This may have been acceptable to the British had it not been for the inclusion of one more crucial ingredient into the European balance of power: Germany. In the 1850s, Prussia was an agrarian, simple nation. Yet by 1870, Chancellor von Bismarck had welded together the most powerful military nation in Europe after vanquishing Denmark, Austria and France in 1864, 1866 and 1870 respectively. Fortunately for Britain, Bismarck was a relatively benign influence on Europe, and kept the continent in check by a series entangling intrigues that ensured that France, eager for revanche after the defeat 1870 were kept isolated. Britain was happy to acquiesce in Bismarck’s new system in the realisation that his diplomacy worked for the preservation – not expansion – of Germany. Yet the fiery new Kaiser of Germany, Wilhelm II, who came to the throne in 1889 had a different agenda. In 1890, he ‘dropped the pilot’ – sacked Bismarck and appointed a series of more subservient Chancellors. Seeking a ‘place in the sun’, Wilhelm set out to expand the power and influence of Germany, firstly by expanding its colonial possessions and then, upon reading Captain Mahan’s Influence of Sea Power Upon History to set about the building of a large navy. For this goal, he was aided by his extravagantly bearded Navy Minister Admiral Tirpitz, who had a long service with the German navy and witnessed its shameful performance in 1870, and in their analysis, concluded that the key to world power of the scale and magnitude of that enjoyed by Great Britain was the creation of a great navy, by which the German Empire could project its power across the globe. In the Navy Laws of 1897, Tirpitz called for the building of nineteen battleships as well accompanying vessels in order to render it impossible for the largest naval power (obviously referring to Britain) to engage the German fleet in battle without suffering such attrition so as to render their supremacy at sea under grave risk. To accompany Germany’s new fleet building schemes, Kaiser Wilhelm chose to flex his country’s muscle concerning a number of issues: sending a congratulatory telegram to Transvaal President Paul Kruger upon the repulse of the Jameson Raid upset British sentiment, whilst his 1898 proclamation to be ‘protector’ of all Muslims, in Damascus did more to infringe upon British and Russian sensitivities. To Britain, Germany wasn’t just speaking as if she were making a power bid, but her new navy suggested that she was actively setting about to do so. With relations between Britain and Germany strained, the German press was not reluctant to look with satisfaction as the British army in South Africa floundered.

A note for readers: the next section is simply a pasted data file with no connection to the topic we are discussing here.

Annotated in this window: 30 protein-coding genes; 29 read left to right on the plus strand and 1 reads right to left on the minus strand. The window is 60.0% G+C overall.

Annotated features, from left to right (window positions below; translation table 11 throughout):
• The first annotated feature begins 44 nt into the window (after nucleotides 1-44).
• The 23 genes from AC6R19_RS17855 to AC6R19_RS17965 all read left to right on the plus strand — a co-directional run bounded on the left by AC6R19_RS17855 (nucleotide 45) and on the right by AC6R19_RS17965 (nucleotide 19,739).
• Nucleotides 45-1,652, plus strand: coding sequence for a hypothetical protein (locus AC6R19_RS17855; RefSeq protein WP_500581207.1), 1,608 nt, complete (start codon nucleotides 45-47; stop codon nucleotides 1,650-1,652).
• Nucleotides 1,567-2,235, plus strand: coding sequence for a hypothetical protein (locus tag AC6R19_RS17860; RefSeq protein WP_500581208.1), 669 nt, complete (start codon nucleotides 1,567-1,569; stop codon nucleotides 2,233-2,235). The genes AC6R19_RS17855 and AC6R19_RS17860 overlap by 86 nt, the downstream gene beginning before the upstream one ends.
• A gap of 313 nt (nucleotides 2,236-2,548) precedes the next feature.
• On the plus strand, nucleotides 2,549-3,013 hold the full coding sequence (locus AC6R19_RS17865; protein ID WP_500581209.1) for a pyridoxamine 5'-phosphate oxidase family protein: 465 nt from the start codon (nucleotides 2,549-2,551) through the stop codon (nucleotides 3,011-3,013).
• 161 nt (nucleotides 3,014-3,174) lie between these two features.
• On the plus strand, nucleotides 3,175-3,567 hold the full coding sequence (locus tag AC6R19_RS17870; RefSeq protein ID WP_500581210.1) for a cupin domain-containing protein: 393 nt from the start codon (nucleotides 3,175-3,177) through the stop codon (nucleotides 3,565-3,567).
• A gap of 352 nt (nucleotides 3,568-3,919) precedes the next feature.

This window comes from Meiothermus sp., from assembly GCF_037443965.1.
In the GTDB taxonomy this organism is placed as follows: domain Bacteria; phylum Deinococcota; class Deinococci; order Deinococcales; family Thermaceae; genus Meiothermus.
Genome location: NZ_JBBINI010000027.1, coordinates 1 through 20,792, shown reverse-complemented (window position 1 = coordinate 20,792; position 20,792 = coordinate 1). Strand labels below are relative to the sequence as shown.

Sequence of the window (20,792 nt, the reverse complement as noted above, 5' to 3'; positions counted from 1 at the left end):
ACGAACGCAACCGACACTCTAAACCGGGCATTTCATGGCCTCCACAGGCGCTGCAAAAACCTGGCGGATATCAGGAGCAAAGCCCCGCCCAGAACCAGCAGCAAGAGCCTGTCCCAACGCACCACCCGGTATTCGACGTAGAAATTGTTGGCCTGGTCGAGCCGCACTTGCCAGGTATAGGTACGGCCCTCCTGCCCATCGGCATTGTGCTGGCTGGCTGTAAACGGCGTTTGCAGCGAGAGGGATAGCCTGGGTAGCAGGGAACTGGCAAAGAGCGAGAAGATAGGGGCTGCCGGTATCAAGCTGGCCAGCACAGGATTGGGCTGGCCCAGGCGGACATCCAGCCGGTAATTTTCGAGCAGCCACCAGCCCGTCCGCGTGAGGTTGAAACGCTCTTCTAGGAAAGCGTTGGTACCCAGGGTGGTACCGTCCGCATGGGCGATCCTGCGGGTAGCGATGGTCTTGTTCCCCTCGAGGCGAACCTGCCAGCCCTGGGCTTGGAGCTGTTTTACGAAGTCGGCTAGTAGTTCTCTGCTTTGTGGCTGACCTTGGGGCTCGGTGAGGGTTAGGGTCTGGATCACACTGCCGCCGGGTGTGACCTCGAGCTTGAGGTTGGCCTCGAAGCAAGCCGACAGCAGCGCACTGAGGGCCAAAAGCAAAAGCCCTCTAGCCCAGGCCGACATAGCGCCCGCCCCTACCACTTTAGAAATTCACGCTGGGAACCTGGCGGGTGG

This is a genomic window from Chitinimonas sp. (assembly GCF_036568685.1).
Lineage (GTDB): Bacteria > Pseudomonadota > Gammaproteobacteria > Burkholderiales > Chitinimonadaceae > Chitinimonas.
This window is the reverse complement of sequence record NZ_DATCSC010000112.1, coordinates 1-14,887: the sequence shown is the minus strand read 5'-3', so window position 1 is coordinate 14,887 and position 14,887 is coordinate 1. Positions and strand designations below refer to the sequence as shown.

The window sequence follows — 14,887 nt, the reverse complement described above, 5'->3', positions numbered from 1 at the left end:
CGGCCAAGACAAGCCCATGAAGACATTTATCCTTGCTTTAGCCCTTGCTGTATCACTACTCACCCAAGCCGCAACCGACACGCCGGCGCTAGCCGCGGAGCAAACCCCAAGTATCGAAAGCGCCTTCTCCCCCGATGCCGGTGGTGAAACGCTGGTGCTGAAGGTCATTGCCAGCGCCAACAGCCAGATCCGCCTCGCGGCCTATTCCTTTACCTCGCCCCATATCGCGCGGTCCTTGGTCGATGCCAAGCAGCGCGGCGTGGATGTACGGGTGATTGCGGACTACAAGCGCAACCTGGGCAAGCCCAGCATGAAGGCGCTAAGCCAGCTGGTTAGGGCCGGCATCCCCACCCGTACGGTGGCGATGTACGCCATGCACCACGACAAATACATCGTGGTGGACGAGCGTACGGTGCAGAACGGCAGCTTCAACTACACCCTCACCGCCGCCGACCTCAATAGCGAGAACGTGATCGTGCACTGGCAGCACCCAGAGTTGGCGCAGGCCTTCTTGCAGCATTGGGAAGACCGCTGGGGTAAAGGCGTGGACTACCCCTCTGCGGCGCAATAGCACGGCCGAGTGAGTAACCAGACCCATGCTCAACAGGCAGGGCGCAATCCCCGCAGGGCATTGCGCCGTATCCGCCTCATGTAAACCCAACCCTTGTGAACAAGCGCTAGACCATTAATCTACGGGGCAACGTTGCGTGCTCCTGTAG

Kaiser Wilhelm II: sought to expand German power in the world whether the world liked it or not
The Boer War underpinned Britain’s strategic and diplomatic difficulties. Disliked by Russia, France and Germany, she was, to quote the Colonial Secretary Joseph Chamberlain, ‘friendless’. With Japan’s growing power in the Far East and the United States achieving local hegemony in the Americas, Britain appeared to be threatened on all sides. If war came, it was feared, then Britain may be crushed under the collective weight of all those who envied her. Suddenly, a sense of gloom pervaded British thinking – the glory of the Diamond Jubilee seemed a distant memory, and the glitter and ceremony of the army’s procession had supposedly been revealed as a sham after the army’s poor performance before the arrival of Roberts. Britain’s ‘splendid isolation’, that status of detached aloofness now looked to be dangerous folly. Underlying pessimism came to the surface in Kipling’s Recessional:
Far-call'd our navies melt away—
On dune and headland sinks the fire—
Lo, all our pomp of yesterday
Is one with Nineveh and Tyre!
Judge of the Nations, spare us yet,
Lest we forget, lest we forget!
Eventually, the Boer War was won, but at great cost to Britain and greater cost to the Boers. The war that had begun with a lack of fighting on a Sunday in reverence of God’s day of rest had ended with a scorched earth policy, atrocities committed by both sides, and ‘concentration’ camps designed to accommodate civilians, whose appalling conditions helped create a popular backlash against the new imperialism, a blow from which it never quite recovered.
Many Britons would have agreed with the sentiment of Cecil Rhodes’ statement that he ‘would annex the planets’ if he could. Yet by the end of the Boer War, Queen Victoria was dead and Rhodes dying. With the glitter of empire stained, and Britain strategically vulnerable amidst the antipathy of France, Russia and Germany, it was clear that Britain needed a new foreign policy and a new defence policy.
Between 1902 and 1914, Britain would seek to alter her situation in the world in order to guard against new threats to her security.